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China’s quota programmes take a break

China did not give additional allocations for its inbound and outbound quota programmes last month, according to records from the State Administration of Foreign Exchange (SAFE).

China’s qualified foreign institutional investor scheme (QFII) and its reniminbi equivalent (RQFII) allow foreign institutional investors to invest in onshore Chinese assets, within allocated quotas. By comparison, the qualified domestic institutional investor (QDII) scheme is a channel for onshore investors to invest offshore.

In July, there were no new quota holders nor additional quotas given under the QFII and RQFII schemes, according to the SAFE records.

RQFII and QFII quotas remain unchanged from June, with SAFE awarding a total of RMB 622.07bn in RQFII quotas to 197 licence holders and $ of QFII quotas to 287 licence holders.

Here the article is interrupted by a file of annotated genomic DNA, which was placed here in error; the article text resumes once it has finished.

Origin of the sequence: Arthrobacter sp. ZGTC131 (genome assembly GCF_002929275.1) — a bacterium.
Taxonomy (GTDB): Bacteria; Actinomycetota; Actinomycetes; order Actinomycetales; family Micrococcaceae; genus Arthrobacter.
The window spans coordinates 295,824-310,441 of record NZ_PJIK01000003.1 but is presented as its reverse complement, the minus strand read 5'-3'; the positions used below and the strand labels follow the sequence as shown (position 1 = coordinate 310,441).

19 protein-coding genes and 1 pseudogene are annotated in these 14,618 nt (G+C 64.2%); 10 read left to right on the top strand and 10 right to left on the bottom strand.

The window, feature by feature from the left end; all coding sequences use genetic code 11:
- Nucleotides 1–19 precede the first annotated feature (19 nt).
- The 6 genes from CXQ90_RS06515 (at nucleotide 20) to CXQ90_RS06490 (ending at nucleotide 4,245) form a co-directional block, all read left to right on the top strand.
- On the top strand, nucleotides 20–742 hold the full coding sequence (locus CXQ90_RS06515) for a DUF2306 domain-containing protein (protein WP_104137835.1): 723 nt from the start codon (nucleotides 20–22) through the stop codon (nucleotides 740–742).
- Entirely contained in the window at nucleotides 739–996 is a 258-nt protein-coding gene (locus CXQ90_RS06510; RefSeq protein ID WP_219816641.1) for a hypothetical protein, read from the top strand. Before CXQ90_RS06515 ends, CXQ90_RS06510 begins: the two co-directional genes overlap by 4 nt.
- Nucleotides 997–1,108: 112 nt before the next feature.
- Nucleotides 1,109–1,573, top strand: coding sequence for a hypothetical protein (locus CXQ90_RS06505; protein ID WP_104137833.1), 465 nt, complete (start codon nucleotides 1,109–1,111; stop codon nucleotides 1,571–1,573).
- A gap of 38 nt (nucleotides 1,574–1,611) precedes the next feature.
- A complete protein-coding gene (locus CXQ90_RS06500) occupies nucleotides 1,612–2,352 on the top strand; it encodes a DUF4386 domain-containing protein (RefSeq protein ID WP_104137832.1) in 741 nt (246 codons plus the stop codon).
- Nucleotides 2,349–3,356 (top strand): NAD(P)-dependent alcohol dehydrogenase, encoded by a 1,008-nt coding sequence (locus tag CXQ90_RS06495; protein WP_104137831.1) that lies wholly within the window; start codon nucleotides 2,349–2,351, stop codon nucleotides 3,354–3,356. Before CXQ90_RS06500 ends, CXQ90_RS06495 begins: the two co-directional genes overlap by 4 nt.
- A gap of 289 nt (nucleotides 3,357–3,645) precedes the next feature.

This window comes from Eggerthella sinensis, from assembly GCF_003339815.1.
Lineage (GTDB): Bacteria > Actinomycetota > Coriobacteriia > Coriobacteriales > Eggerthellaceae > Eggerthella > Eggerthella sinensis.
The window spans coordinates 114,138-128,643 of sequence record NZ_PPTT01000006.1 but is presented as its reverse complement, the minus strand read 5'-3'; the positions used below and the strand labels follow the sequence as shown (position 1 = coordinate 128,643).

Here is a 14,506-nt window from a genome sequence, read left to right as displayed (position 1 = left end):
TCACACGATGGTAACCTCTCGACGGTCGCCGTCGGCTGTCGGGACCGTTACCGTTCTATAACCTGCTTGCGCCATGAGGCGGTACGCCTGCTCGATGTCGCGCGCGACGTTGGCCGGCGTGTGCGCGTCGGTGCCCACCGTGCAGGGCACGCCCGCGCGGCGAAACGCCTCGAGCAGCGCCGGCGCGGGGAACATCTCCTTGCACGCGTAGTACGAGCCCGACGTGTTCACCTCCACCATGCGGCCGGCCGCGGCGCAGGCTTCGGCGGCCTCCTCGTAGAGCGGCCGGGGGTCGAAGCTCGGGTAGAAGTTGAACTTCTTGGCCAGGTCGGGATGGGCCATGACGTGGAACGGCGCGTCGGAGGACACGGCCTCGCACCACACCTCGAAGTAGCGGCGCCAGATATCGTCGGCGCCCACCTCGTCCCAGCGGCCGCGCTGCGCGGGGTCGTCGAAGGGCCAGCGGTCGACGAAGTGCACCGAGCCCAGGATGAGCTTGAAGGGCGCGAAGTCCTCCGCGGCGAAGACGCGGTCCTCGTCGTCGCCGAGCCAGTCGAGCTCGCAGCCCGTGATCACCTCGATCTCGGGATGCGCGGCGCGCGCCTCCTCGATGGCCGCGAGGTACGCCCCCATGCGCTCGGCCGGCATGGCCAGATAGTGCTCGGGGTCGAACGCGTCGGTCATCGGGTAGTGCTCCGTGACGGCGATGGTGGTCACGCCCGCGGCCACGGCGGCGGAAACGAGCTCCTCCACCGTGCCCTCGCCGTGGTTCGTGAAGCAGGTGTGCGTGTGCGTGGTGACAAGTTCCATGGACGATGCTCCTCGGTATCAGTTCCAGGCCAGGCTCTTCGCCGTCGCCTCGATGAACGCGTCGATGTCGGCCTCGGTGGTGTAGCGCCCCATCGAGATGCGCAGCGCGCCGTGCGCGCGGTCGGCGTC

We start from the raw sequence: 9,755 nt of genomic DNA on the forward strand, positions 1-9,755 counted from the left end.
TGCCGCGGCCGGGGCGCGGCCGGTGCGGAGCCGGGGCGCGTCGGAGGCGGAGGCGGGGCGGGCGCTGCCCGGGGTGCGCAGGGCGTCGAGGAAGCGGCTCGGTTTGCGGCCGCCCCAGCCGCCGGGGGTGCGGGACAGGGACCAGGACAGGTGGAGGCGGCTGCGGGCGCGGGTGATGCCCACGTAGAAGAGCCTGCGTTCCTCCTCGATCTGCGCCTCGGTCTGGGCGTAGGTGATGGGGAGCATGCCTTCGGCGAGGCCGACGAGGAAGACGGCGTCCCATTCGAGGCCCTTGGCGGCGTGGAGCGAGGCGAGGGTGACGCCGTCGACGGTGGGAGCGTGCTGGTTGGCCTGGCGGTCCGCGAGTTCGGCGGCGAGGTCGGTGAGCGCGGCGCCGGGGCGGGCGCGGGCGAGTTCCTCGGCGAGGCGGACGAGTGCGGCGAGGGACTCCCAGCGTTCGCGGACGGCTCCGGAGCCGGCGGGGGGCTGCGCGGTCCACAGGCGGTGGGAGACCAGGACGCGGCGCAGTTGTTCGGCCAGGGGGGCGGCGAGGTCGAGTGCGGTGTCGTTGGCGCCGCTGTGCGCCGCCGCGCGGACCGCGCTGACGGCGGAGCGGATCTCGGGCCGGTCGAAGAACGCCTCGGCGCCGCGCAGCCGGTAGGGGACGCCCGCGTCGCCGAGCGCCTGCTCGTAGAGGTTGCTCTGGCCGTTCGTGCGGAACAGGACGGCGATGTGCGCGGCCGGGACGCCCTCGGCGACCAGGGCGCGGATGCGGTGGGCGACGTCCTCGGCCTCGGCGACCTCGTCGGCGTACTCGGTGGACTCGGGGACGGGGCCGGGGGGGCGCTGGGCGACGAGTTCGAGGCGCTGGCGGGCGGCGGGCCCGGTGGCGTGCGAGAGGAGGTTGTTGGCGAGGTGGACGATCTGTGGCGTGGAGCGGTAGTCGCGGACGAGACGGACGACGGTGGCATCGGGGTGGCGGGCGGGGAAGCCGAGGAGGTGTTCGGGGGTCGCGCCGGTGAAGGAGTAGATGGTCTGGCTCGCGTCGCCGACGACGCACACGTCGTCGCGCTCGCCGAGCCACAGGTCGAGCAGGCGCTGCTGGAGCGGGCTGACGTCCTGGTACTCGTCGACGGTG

This year, foreign managers have been granted additional quotas, including Blackrock, UBS Asset Management and CIMB-Principal Asset Management, as their previous quotas have been nearly used up. Some US firms, such as Wisdom Tree, Acadian Asset Management and Bridgewater Associates, have become new licence holders.

There were also no new quota holders under the QDII scheme. One firm lost its quota. Shanghai’s Orient Securities Asset Management’s $100m quota was removed in July.

The total QDII quota granted is therefore brought down to $103.2bn given to 152 licence holders.

China revived the QDII programme in April after a long halt. In 2015, authorities stopped issuing QDII quota due to concerns over capital outflows and the effect on the country’s currency.

Part of the Mark Allen Group.